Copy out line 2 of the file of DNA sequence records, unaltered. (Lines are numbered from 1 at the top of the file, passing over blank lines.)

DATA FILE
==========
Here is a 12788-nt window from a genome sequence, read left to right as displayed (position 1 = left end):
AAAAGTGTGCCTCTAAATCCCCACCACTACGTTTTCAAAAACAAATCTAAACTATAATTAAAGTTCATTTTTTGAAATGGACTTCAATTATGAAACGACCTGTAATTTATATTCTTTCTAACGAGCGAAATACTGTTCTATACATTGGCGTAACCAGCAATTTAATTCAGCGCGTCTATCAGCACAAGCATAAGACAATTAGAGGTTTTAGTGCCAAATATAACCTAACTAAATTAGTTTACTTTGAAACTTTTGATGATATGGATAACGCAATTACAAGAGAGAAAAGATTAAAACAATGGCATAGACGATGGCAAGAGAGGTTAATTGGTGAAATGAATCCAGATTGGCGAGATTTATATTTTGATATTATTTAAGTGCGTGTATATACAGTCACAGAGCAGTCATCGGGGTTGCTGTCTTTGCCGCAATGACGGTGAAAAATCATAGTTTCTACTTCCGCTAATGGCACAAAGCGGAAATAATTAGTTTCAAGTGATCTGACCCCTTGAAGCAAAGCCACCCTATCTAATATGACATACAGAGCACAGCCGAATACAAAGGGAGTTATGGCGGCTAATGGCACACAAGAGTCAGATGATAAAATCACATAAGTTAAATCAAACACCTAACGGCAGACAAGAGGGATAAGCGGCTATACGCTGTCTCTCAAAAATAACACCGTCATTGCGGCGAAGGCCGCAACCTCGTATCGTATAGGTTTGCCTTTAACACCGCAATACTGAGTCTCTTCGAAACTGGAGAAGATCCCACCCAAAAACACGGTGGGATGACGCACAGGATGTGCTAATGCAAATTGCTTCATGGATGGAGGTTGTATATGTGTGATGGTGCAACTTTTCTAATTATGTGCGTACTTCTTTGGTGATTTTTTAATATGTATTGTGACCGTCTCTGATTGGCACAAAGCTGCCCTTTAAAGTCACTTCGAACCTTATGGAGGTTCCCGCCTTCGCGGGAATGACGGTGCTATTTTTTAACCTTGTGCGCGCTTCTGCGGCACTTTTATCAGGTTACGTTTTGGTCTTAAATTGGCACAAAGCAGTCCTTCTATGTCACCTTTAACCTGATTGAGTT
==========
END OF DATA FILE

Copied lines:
AAAAGTGTGCCTCTAAATCCCCACCACTACGTTTTCAAAAACAAATCTAAACTATAATTAAAGTTCATTTTTTGAAATGGACTTCAATTATGAAACGACCTGTAATTTATATTCTTTCTAACGAGCGAAATACTGTTCTATACATTGGCGTAACCAGCAATTTAATTCAGCGCGTCTATCAGCACAAGCATAAGACAATTAGAGGTTTTAGTGCCAAATATAACCTAACTAAATTAGTTTACTTTGAAACTTTTGATGATATGGATAACGCAATTACAAGAGAGAAAAGATTAAAACAATGGCATAGACGATGGCAAGAGAGGTTAATTGGTGAAATGAATCCAGATTGGCGAGATTTATATTTTGATATTATTTAAGTGCGTGTATATACAGTCACAGAGCAGTCATCGGGGTTGCTGTCTTTGCCGCAATGACGGTGAAAAATCATAGTTTCTACTTCCGCTAATGGCACAAAGCGGAAATAATTAGTTTCAAGTGATCTGACCCCTTGAAGCAAAGCCACCCTATCTAATATGACATACAGAGCACAGCCGAATACAAAGGGAGTTATGGCGGCTAATGGCACACAAGAGTCAGATGATAAAATCACATAAGTTAAATCAAACACCTAACGGCAGACAAGAGGGATAAGCGGCTATACGCTGTCTCTCAAAAATAACACCGTCATTGCGGCGAAGGCCGCAACCTCGTATCGTATAGGTTTGCCTTTAACACCGCAATACTGAGTCTCTTCGAAACTGGAGAAGATCCCACCCAAAAACACGGTGGGATGACGCACAGGATGTGCTAATGCAAATTGCTTCATGGATGGAGGTTGTATATGTGTGATGGTGCAACTTTTCTAATTATGTGCGTACTTCTTTGGTGATTTTTTAATATGTATTGTGACCGTCTCTGATTGGCACAAAGCTGCCCTTTAAAGTCACTTCGAACCTTATGGAGGTTCCCGCCTTCGCGGGAATGACGGTGCTATTTTTTAACCTTGTGCGCGCTTCTGCGGCACTTTTATCAGGTTACGTTTTGGTCTTAAATTGGCACAAAGCAGTCCTTCTATGTCACCTTTAACCTGATTGAGTT